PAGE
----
structured into one file is commonly called "flat" or "self-
   contained". Movies which are not self-contained may reference some or
   all of their media data in other files.

   This separation between logical organization and physical
   organization makes the QuickTime file format ideally suited to
   optimization in different ways for different scenarios. When editing
   and compositing, this means that media data need not be copied or
   re-coded as edits are applied and media is re-ordered; the meta-data
   file may be extended and temporal mapping information adjusted. When
   editing is completed, the relevant media data and meta-data may be
   rewritten into a single, interleaved, optimized file for efficient
   local or network access. However, both the structured and the
   optimized files are valid QuickTime files, and both may be inspected,



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   played, streamed, and reworked.

   The use of movies which are not self-contained enables the same basic
   media data to be used and re-used in any number of presentations.
   This same advantage applies when serving, as will be seen below.

   In both editing and streaming, this also permits any number of other
   files to be treated as part of a presentation without copying the
   media data which they contain. Editing can change and re-write just
   the meta-data in the movie file, which is much quicker than reading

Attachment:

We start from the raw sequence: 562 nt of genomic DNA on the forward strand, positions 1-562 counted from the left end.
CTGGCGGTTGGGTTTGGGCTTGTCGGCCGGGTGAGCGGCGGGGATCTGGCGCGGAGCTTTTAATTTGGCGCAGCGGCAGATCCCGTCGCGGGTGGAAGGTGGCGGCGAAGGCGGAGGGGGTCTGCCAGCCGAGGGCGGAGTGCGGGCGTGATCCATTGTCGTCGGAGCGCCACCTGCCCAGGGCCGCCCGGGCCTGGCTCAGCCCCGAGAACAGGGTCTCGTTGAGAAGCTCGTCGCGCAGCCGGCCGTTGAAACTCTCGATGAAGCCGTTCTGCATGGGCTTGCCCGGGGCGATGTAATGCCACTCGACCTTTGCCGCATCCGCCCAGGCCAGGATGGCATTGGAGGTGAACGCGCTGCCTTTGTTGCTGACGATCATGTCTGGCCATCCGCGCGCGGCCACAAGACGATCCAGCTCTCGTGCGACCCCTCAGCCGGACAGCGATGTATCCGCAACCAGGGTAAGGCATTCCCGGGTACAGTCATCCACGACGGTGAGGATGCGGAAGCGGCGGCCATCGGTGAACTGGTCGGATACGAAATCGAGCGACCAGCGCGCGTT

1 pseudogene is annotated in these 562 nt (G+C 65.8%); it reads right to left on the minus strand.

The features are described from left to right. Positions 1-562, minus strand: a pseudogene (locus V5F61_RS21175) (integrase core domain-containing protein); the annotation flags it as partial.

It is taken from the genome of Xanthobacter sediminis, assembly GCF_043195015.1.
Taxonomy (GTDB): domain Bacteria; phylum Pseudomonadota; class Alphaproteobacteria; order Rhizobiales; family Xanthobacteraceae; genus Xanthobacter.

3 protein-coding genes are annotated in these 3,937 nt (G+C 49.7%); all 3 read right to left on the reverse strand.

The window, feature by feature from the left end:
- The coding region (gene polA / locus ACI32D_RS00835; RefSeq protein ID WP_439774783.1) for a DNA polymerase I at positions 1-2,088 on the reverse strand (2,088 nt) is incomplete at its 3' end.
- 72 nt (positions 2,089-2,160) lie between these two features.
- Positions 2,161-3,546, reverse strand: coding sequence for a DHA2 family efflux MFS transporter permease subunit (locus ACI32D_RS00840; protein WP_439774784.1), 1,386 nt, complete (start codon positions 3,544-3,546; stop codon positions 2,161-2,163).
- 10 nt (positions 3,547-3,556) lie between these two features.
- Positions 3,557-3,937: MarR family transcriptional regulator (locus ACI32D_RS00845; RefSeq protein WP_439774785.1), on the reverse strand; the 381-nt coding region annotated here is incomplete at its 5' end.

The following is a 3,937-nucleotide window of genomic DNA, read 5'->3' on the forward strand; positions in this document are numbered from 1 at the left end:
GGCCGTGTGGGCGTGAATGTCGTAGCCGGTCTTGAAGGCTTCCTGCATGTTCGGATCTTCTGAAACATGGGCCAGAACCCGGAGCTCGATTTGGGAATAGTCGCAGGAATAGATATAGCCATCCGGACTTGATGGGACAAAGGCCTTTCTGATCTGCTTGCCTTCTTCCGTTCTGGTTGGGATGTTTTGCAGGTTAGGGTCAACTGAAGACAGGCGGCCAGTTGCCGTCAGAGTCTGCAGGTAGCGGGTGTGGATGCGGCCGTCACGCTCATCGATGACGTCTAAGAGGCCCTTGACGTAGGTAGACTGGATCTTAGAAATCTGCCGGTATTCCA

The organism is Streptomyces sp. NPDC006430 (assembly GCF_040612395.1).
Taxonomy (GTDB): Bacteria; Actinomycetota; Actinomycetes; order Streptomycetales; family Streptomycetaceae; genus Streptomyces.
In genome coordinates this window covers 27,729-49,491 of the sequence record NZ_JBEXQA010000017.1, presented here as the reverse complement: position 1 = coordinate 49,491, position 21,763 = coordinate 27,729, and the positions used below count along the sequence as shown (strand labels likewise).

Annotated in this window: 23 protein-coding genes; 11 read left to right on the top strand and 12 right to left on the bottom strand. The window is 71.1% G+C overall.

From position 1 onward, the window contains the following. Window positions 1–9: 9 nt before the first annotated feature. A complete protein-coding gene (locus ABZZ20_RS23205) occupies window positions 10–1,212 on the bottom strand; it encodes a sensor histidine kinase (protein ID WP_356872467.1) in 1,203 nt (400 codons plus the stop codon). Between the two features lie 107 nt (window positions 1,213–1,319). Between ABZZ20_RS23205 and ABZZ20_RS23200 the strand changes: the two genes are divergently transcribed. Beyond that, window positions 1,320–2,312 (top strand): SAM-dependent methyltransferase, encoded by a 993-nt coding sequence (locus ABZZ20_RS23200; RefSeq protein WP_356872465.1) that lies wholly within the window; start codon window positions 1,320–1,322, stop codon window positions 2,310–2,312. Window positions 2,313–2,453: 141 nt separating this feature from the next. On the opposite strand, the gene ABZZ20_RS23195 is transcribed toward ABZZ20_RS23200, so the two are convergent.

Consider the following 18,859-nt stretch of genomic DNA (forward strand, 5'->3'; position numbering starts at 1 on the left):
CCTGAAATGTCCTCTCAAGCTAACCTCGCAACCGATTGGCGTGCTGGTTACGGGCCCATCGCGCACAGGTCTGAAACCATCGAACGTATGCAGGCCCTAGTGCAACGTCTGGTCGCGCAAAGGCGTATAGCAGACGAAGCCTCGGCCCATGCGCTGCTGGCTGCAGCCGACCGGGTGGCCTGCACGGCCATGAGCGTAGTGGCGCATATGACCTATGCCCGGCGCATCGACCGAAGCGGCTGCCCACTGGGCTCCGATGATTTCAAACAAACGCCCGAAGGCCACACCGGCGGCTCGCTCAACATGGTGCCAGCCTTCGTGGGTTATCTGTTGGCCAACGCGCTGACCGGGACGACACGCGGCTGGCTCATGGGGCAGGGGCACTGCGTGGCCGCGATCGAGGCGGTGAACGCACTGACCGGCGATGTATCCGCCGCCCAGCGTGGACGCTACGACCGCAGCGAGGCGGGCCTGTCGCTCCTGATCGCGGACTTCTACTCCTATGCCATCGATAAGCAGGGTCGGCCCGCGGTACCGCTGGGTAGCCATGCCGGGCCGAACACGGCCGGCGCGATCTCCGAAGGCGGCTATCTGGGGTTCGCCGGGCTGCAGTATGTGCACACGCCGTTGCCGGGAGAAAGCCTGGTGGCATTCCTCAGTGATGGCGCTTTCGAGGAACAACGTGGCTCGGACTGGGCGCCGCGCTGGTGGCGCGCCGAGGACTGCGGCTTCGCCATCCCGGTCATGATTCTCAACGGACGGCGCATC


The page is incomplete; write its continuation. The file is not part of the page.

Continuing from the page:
and re-writing all the media data..

   The QuickTime file is divided into a set of objects, called atoms.
   Each object starts with an atom header, which declares its size and
   type:


           class Atom {
                   int(32) size;
                   char            type[4];
                   int(8)  contents[];
           }


   The size is a 32-bit integer, in bytes, including the size and type
   header fields. There is also provision for 64-bit size fields. The
   type field is four characters (usually printable), to permit easy
   documentation and identification. The data in an object after the
   type field may be fields, a sequence of contained objects, or both.
   All field data are stored in big-endian format.

   A QuickTime file consists of a sequence of objects. The two highest-
   level objects are the media-data (mdat) and the meta-data (moov)
   atoms.

   The media-data object(s) contain the actual media (for example,
   sequences of sound samples or video frames).  Their format is not
   constrained by the file format; they are not usually objects. Their
   format is described in the meta-data, not by any declarations
   physically contiguous with them. So, for example, in a movie
   consisting solely of motion-JPEG, JPEG frames are stored contiguously
   in the media data with no required intervening extra headers. The
   media data within the media data objects is logically divided into
   chunks; however, there are no explicit chunk markers.

   When the QuickTime file references media data in other files, it is
   not required that these 'secondary' files be formatted to this
   specification, since these media data files are formatted as if they



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   were the contents of a media object.  Since the format here does not
   require any headers or other information physically contiguous with
   the media data, it is possible for the media data to be files which
   contain 'foreign' headers (e.g. UNIX ".au" files, or AVI files) and
   for the QuickTime meta-data to contain the appropriate declarative
   information and reference the media data in the 'foreign' file.  In
   this way the file format can be used to update, without copying,
   existing bodies of material in disparate formats. Thus editing and